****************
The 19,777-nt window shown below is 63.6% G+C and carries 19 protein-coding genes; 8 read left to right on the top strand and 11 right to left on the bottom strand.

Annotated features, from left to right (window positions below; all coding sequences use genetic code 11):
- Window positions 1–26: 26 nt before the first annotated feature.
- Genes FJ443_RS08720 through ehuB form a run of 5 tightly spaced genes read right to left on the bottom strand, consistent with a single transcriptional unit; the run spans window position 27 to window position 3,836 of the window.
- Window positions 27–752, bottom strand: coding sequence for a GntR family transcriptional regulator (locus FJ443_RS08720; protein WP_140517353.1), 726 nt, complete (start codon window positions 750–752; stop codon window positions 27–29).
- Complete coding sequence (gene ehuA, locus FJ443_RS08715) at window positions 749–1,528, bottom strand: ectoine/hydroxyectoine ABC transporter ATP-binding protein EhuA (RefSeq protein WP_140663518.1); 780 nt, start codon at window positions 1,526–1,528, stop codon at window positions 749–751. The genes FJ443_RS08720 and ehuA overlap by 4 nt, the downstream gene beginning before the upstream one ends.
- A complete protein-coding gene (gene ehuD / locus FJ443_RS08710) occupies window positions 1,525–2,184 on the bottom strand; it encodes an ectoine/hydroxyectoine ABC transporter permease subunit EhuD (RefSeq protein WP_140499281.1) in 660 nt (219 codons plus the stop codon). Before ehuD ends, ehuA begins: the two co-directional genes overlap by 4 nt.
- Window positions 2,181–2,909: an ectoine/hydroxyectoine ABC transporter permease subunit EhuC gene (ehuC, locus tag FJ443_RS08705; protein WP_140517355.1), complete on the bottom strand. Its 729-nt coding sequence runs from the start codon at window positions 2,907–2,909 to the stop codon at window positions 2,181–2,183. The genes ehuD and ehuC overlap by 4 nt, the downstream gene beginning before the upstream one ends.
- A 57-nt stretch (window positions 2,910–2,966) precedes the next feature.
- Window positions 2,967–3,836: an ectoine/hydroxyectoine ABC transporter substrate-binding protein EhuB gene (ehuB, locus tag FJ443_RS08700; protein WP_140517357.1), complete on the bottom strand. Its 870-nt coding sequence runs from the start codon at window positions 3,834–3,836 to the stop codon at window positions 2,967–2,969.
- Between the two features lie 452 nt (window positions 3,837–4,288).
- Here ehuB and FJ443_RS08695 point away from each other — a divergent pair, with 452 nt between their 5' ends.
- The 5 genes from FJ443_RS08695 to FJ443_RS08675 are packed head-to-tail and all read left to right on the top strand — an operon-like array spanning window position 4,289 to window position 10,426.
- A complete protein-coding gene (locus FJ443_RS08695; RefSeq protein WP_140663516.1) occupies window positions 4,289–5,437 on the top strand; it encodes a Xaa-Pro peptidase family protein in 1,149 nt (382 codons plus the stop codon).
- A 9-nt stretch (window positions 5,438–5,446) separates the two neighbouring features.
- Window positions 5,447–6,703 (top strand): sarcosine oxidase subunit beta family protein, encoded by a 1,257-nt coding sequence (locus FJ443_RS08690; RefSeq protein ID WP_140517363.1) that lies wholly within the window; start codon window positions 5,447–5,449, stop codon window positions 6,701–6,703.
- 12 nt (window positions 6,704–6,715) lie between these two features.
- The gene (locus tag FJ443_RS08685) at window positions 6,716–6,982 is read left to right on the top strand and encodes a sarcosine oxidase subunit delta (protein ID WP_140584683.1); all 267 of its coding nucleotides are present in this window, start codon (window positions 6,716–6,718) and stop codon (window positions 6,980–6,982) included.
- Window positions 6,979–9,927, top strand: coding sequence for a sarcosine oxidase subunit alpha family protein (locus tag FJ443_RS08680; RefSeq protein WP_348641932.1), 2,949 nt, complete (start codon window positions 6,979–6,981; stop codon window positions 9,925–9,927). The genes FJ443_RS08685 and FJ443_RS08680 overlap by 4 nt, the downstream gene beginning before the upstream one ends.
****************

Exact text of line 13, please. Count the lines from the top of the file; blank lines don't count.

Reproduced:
- The 5 genes from FJ443_RS08695 to FJ443_RS08675 are packed head-to-tail and all read left to right on the top strand — an operon-like array spanning window position 4,289 to window position 10,426.